President Bush may not have been AWOL during his National Guard stint during the Vietnam War, but likely Democratic nominee Sen. John Kerry's tax plan could be described as missing in action.
With the Massachusetts senator all but assured of the Democratic presidential nomination, independent and Democrat voters have placed their faith in a man who has offered little in the way of specifics about his plans for tax and fiscal policy.
That's not to say that Kerry's reticence on detailing fiscal matters should sound any alarms. His position, while vague, has been stated often enough: He advocates repealing President Bush's tax cuts that help the wealthy, while keeping those that benefit the middle class.
"Middle class" -- an amorphous term at best -- was loosely defined by President Bill Clinton as families with less than $150,000 in adjusted gross income. Sen. Kerry hasn't been specific about what qualifies as "wealthy."
Most Washington observers agree that Kerry will almost certainly target the top income tax bracket, advocating a return to the rate to 39.6%. The top income bracket is 35% for 2004, and it applies
to taxable income (that's the amount remaining after all exemptions and deductions have been taken) in excess of $319,100 for both singles and married couples.
Sen. Kerry has largely avoided any mention of the reduced rate on long-term capital gains and certain stock dividends, leaving many to assume that he wouldn't touch these rates, which are due to expire Jan. 1, 2009.
"I suspect he'll raise the top tax rate back to 39.6%," says Chris Edwards, director of fiscal policy for the Cato Institute, a conservative think tank in Washington, D.C. "It's ambiguous what he'd do with capital gains and dividend taxes. The stock market's rise has largely been attributed to those tax cuts. Repealing those taxes could mean the market takes a hit -- a risk Kerry probably isn't willing to take."
Indeed, Kerry has promised to keep a fair amount of President Bush's tax benefits for individuals in place, most notably, alleviating the marriage penalty, increases in the child tax credit and the establishment of the 10% income tax bracket.
Kerry abstained from the 2001 Senate vote that passed President Bush's first round of tax cuts, the thrust of which were aimed at lower income tax brackets. Kerry voted against the 2003 tax cuts, which instituted the lower rate on long-term capital gains and certain dividends. He voted in favor of the 2002 tax cuts, most of which were aimed at small businesses.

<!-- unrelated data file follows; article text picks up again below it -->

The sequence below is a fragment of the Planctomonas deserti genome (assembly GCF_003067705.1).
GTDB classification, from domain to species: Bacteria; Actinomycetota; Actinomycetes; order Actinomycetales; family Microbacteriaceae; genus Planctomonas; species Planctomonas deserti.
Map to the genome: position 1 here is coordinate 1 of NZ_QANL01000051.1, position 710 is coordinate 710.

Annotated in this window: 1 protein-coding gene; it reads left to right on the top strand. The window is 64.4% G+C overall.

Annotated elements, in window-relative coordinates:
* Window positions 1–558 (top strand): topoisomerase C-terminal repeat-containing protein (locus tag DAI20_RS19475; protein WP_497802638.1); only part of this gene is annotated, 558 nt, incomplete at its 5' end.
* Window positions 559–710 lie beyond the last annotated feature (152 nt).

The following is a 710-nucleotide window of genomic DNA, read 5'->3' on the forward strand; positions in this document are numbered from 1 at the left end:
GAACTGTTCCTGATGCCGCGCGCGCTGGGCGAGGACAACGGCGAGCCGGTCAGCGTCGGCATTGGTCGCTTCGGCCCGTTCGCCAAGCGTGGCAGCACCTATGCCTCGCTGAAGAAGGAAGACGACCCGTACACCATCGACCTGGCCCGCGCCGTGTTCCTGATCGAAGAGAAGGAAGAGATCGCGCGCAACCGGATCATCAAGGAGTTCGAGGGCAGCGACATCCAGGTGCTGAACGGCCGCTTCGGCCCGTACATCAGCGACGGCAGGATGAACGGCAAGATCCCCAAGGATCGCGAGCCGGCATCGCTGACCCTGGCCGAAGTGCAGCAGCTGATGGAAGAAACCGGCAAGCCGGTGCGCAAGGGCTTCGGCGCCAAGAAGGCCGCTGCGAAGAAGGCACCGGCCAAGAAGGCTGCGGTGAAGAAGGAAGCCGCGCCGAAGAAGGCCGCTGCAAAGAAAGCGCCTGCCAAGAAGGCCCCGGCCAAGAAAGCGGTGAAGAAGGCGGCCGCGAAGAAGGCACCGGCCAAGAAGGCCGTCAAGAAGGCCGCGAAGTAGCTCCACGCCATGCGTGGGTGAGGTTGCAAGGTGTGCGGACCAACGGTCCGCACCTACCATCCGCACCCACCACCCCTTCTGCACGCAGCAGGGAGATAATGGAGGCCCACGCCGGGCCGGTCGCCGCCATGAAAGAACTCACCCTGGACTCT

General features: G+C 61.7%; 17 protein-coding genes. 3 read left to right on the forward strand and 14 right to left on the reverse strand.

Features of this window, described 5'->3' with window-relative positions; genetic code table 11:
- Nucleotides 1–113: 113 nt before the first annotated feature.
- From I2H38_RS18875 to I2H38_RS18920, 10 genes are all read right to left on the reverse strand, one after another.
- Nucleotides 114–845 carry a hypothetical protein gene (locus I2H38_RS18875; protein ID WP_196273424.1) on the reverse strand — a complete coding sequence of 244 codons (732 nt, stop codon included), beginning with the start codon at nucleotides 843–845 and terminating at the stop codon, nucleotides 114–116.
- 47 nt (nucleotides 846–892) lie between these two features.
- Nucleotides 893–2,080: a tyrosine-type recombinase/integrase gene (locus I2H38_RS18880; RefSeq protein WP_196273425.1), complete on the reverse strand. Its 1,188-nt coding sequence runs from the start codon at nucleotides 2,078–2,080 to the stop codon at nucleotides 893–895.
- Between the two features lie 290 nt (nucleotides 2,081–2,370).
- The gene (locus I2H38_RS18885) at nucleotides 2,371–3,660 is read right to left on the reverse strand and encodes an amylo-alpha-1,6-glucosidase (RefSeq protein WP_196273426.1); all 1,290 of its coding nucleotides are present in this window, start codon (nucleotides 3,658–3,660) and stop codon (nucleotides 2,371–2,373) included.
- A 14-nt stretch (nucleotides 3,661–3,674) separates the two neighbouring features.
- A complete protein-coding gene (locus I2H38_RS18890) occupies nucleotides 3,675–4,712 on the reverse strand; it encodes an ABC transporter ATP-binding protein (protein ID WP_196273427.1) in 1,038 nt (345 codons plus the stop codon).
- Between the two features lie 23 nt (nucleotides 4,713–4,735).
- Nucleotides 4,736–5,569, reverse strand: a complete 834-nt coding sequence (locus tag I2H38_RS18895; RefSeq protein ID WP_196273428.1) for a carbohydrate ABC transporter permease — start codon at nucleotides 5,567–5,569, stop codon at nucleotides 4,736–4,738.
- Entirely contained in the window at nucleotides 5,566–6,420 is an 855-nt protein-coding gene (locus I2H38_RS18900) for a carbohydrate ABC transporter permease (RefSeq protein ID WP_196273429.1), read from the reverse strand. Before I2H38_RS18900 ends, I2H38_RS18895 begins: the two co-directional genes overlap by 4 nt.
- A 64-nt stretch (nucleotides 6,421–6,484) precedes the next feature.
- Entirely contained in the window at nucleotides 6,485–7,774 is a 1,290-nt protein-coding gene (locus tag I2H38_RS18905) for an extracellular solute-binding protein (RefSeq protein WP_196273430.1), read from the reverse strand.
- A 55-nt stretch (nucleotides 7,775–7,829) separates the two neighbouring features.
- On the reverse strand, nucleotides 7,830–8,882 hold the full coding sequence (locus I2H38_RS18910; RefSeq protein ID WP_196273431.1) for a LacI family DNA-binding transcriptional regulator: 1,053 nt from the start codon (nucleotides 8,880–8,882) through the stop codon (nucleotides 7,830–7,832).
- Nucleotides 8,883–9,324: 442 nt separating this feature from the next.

The senator has introduced some new ideas in his campaign, chief among them a $4,000 tax credit for college tuition. The proposed credit also would be refundable, meaning even low-income people who may owe less than $4,000 in taxes would get the remainder of the credit as a refund. Sen. Kerry has not said whether the credit will be available only to taxpayers below a certain income.
There's some reason for Kerry to be fairly circumspect in his tax policy. In essence, the president doesn't make tax policy; Congress does. And anything too far afield from President Bush's plan likely will have a tough time in Congress.
"Once the rhetoric dies down, if Kerry is elected, Congress will have to hash out a tax plan," says Peter Sepp, a spokesperson for the National Taxpayers Union, a policy lobbying group aimed at minimizing taxes. "That's when we'll see what's directed at the truly wealthy, or just establishes artificial cutoffs."
Contrary to most voters' perceptions, though, tax policy is not solely based on what applies to their 1040 forms. And Kerry, in his role as senator, rather than presidential candidate, has introduced several sophisticated and creative tax bills, according to Tom Oschenschlager, vice president of tax for the American Institute of CPAs.
In early October, Sen. Kerry sponsored a bill that would raise the top tax bracket by an unspecified amount, a move intended to finance the rebuilding of Iraq. The proposal was to increase the top tax rate -- which applies to less than 1% of all taxpayers -- by an amount that would increase federal revenue by $87 billion over 10 years. That figure is what President Bush had asked Congress for at the time of Kerry's proposal.
A more intriguing example of Kerry's use of tax policy to effect real change in the uneven economic recovery is a package he drafted in November. The bill grants tax relief to small to midsized manufacturing companies that provide domestic jobs. "It approaches the issue from two or three different angles," Oschenschlager says. "It's a pretty sophisticated bill."
The bill, for instance, would provide a credit for wages paid for new employees. And to stimulate the growth of such small manufacturing companies, investors who make direct investments in the companies (as opposed to buying shares on the open market) will reap a huge tax break when they eventually divest. Those who hold stakes for a minimum of five years would be able to exclude 75% of any gain from taxes.
In the muddled realm of internet taxation (an issue that affects only state taxes), Sen. Kerry has straddled positions. He was an original supporter of the tax moratorium of 1998, which prevented tax on Internet access. On the subject of collecting state sales tax on products purchased online, Sen. Kerry has said that he does not want online retailers to have an unfair advantage over brick-and-mortar businesses, but also does not want to see online retailers burdened with unwieldy tax collection and distribution responsibilities.
Kerry has a ways to go before any campaign rhetoric becomes tax law, but some goals are clear. If elected, the 0.8% of taxpayers who are in the top income tax bracket will likely see their rate rise. The nebulous middle class will see some change, although how much or what form seems unclear. And small businesses will likely do well. Kerry's campaign team, though, failed to return several calls. Perhaps it's too busy developing policy.